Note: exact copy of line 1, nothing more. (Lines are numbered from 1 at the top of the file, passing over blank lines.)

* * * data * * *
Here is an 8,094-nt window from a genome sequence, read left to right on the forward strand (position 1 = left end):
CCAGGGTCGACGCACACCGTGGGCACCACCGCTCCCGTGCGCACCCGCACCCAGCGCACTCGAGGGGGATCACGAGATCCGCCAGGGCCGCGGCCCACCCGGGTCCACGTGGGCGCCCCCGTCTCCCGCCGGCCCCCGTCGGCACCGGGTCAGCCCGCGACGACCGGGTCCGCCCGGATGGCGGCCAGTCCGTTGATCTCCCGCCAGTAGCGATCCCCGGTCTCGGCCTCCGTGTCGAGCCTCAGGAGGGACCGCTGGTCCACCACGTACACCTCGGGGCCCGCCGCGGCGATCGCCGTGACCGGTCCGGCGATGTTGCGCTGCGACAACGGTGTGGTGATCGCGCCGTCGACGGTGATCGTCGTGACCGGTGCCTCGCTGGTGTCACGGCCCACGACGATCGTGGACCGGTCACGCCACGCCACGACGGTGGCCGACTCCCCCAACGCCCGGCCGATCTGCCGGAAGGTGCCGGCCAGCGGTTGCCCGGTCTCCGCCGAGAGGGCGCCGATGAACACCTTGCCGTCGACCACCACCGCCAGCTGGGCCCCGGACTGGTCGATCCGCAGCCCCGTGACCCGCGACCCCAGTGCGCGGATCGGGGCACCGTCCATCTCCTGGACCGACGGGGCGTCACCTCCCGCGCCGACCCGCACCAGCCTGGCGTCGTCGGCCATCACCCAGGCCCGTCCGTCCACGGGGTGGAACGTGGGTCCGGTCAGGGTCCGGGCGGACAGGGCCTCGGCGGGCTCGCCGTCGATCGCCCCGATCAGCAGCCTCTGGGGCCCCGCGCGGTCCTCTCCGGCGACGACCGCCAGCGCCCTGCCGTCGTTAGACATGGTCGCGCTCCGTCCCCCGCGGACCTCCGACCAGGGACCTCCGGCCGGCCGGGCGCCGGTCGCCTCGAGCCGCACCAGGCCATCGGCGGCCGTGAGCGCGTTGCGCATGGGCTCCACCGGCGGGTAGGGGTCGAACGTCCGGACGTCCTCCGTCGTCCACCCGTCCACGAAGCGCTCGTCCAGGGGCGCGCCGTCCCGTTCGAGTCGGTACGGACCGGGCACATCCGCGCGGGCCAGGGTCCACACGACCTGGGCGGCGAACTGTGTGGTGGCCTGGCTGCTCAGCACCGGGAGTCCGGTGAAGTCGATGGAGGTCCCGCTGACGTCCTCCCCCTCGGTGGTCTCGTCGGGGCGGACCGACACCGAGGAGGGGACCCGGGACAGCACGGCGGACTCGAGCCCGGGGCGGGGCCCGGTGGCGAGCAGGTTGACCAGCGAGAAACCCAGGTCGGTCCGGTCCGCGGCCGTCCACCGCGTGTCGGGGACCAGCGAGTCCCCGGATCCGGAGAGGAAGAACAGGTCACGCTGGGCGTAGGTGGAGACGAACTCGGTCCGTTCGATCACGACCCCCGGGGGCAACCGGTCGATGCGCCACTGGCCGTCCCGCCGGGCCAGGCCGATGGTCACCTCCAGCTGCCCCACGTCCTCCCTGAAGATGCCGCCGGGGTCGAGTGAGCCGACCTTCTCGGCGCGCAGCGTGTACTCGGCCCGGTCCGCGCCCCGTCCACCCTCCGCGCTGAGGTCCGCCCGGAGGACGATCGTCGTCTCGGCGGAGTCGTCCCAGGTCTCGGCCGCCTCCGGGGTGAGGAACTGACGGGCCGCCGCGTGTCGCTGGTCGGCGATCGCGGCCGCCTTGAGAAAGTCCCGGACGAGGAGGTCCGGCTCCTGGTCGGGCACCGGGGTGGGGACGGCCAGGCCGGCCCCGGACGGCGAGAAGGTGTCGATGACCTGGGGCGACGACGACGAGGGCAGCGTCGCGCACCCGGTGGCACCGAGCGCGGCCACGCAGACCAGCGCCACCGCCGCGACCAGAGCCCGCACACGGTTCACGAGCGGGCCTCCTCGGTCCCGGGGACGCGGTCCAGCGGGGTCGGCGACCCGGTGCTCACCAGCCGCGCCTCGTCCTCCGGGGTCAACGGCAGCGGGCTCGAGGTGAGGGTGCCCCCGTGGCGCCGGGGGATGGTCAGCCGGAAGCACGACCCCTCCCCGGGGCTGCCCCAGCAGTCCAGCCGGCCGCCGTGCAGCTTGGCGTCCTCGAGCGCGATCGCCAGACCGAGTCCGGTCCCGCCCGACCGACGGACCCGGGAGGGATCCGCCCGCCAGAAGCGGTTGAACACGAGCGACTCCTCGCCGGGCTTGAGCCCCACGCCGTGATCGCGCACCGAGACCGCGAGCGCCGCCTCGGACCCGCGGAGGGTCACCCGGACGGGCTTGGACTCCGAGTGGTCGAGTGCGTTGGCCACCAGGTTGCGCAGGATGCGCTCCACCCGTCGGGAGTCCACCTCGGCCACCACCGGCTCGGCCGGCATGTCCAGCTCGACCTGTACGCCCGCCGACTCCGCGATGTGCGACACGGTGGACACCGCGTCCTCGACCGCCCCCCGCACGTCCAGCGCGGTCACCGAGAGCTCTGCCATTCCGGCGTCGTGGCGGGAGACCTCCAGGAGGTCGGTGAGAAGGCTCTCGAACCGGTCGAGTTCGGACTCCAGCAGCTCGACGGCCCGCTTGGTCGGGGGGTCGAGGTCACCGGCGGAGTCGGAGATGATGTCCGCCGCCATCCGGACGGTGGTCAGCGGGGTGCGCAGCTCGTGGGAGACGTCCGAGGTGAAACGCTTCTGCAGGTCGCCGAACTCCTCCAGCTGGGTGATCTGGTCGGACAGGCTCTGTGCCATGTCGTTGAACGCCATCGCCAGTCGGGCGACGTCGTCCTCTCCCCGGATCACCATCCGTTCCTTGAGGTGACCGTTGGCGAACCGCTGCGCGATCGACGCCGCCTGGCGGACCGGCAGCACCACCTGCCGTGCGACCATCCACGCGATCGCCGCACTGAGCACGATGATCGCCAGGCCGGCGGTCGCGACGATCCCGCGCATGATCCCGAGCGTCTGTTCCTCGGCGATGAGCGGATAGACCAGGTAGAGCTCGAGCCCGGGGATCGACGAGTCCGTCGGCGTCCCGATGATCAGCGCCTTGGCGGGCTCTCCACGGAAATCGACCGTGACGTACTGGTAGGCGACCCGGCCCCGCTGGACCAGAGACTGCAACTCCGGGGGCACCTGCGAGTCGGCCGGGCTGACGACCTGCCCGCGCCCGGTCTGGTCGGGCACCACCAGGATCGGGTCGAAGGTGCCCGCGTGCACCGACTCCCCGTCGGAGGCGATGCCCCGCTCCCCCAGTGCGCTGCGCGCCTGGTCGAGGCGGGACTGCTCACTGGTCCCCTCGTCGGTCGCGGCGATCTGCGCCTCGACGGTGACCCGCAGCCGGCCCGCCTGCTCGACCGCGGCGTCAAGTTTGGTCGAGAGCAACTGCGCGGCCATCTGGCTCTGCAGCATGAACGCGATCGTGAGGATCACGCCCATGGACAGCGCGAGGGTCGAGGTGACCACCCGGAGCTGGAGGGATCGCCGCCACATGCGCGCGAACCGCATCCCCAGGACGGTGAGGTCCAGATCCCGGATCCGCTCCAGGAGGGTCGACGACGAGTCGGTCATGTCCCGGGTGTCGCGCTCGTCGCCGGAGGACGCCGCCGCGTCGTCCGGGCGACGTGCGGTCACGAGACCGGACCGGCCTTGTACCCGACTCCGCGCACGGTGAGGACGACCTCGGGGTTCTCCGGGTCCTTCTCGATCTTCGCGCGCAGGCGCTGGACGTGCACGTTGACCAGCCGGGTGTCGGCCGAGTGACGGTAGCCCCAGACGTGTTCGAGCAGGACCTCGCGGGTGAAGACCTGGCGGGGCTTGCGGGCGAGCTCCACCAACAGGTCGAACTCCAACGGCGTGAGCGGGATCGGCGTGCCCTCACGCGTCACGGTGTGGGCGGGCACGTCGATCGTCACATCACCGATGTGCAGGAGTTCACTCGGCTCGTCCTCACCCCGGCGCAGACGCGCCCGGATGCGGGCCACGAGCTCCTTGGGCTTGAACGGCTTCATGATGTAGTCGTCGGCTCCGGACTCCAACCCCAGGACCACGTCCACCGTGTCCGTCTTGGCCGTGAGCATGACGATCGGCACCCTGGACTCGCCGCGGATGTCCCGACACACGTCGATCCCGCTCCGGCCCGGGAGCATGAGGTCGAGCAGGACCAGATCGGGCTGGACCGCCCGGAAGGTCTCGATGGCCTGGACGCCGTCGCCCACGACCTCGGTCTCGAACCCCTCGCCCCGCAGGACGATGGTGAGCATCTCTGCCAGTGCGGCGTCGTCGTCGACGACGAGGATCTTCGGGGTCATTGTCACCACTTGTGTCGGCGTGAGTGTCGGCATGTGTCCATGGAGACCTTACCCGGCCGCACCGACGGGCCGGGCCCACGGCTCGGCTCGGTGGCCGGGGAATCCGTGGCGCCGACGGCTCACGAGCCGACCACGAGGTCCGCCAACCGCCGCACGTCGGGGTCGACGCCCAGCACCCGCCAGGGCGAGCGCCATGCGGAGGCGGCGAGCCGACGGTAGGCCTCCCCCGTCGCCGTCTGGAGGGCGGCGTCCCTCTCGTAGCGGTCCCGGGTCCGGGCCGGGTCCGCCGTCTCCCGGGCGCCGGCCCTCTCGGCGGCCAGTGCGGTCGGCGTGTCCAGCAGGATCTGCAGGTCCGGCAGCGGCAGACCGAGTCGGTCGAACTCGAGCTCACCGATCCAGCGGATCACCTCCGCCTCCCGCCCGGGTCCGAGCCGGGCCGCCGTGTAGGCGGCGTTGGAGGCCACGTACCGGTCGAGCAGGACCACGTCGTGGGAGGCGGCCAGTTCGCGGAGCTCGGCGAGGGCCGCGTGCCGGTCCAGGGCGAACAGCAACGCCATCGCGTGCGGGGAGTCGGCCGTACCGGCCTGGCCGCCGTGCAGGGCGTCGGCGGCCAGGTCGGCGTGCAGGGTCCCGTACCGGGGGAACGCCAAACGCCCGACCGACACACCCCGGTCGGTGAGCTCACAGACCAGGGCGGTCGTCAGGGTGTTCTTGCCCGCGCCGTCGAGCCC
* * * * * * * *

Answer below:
Here is an 8,094-nt window from a genome sequence, read left to right on the forward strand (position 1 = left end):